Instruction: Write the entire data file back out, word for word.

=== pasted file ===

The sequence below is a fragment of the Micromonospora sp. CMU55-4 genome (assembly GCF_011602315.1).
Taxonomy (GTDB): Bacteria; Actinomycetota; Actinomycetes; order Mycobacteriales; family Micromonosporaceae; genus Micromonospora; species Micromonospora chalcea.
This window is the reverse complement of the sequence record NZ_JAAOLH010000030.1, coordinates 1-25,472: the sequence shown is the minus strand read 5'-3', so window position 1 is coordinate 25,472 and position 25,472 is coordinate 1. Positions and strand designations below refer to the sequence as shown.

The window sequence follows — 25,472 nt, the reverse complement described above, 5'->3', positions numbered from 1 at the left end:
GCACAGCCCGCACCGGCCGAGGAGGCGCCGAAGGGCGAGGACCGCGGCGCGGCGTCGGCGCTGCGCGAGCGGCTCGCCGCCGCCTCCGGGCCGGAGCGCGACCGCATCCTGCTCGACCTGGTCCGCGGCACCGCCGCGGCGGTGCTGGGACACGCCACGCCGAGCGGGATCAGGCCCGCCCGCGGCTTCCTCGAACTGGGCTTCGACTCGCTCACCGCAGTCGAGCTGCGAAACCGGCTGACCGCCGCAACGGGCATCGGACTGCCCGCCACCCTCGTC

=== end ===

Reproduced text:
The sequence below is a fragment of the Micromonospora sp. CMU55-4 genome (assembly GCF_011602315.1).
Taxonomy (GTDB): Bacteria; Actinomycetota; Actinomycetes; order Mycobacteriales; family Micromonosporaceae; genus Micromonospora; species Micromonospora chalcea.
This window is the reverse complement of the sequence record NZ_JAAOLH010000030.1, coordinates 1-25,472: the sequence shown is the minus strand read 5'-3', so window position 1 is coordinate 25,472 and position 25,472 is coordinate 1. Positions and strand designations below refer to the sequence as shown.

The window sequence follows — 25,472 nt, the reverse complement described above, 5'->3', positions numbered from 1 at the left end:
GCACAGCCCGCACCGGCCGAGGAGGCGCCGAAGGGCGAGGACCGCGGCGCGGCGTCGGCGCTGCGCGAGCGGCTCGCCGCCGCCTCCGGGCCGGAGCGCGACCGCATCCTGCTCGACCTGGTCCGCGGCACCGCCGCGGCGGTGCTGGGACACGCCACGCCGAGCGGGATCAGGCCCGCCCGCGGCTTCCTCGAACTGGGCTTCGACTCGCTCACCGCAGTCGAGCTGCGAAACCGGCTGACCGCCGCAACGGGCATCGGACTGCCCGCCACCCTCGTC